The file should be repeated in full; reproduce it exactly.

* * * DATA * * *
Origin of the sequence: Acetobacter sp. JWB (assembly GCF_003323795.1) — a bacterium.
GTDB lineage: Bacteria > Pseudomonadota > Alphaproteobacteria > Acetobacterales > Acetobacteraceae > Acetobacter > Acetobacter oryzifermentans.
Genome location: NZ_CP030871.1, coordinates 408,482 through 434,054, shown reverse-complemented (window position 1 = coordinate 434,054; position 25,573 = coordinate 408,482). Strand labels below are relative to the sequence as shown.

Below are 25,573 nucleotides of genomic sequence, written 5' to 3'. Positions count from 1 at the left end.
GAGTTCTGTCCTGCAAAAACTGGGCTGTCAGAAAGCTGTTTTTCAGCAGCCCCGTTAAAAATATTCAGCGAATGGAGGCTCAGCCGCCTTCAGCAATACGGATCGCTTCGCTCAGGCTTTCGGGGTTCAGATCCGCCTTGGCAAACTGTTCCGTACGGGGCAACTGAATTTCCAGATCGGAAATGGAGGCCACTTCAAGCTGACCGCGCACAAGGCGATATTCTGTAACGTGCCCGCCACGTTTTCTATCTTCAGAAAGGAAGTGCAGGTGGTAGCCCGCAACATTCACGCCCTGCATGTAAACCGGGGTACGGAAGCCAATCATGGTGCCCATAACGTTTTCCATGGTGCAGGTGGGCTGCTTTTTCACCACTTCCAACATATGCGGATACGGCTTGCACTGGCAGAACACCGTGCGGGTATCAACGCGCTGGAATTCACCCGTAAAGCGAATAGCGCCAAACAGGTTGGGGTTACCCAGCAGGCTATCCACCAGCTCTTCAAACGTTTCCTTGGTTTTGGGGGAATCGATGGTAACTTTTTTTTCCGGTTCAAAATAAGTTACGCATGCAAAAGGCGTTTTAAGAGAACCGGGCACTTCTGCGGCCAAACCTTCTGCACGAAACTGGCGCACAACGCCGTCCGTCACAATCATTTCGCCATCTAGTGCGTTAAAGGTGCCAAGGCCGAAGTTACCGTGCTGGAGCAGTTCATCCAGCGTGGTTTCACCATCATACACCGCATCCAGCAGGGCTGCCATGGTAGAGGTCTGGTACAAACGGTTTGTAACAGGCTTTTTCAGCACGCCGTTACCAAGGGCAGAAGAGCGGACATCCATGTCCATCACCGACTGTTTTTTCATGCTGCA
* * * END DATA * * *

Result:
Origin of the sequence: Acetobacter sp. JWB (assembly GCF_003323795.1) — a bacterium.
GTDB lineage: Bacteria > Pseudomonadota > Alphaproteobacteria > Acetobacterales > Acetobacteraceae > Acetobacter > Acetobacter oryzifermentans.
Genome location: NZ_CP030871.1, coordinates 408,482 through 434,054, shown reverse-complemented (window position 1 = coordinate 434,054; position 25,573 = coordinate 408,482). Strand labels below are relative to the sequence as shown.

Below are 25,573 nucleotides of genomic sequence, written 5' to 3'. Positions count from 1 at the left end.
GAGTTCTGTCCTGCAAAAACTGGGCTGTCAGAAAGCTGTTTTTCAGCAGCCCCGTTAAAAATATTCAGCGAATGGAGGCTCAGCCGCCTTCAGCAATACGGATCGCTTCGCTCAGGCTTTCGGGGTTCAGATCCGCCTTGGCAAACTGTTCCGTACGGGGCAACTGAATTTCCAGATCGGAAATGGAGGCCACTTCAAGCTGACCGCGCACAAGGCGATATTCTGTAACGTGCCCGCCACGTTTTCTATCTTCAGAAAGGAAGTGCAGGTGGTAGCCCGCAACATTCACGCCCTGCATGTAAACCGGGGTACGGAAGCCAATCATGGTGCCCATAACGTTTTCCATGGTGCAGGTGGGCTGCTTTTTCACCACTTCCAACATATGCGGATACGGCTTGCACTGGCAGAACACCGTGCGGGTATCAACGCGCTGGAATTCACCCGTAAAGCGAATAGCGCCAAACAGGTTGGGGTTACCCAGCAGGCTATCCACCAGCTCTTCAAACGTTTCCTTGGTTTTGGGGGAATCGATGGTAACTTTTTTTTCCGGTTCAAAATAAGTTACGCATGCAAAAGGCGTTTTAAGAGAACCGGGCACTTCTGCGGCCAAACCTTCTGCACGAAACTGGCGCACAACGCCGTCCGTCACAATCATTTCGCCATCTAGTGCGTTAAAGGTGCCAAGGCCGAAGTTACCGTGCTGGAGCAGTTCATCCAGCGTGGTTTCACCATCATACACCGCATCCAGCAGGGCTGCCATGGTAGAGGTCTGGTACAAACGGTTTGTAACAGGCTTTTTCAGCACGCCGTTACCAAGGGCAGAAGAGCGGACATCCATGTCCATCACCGACTGTTTTTTCATGCTGCA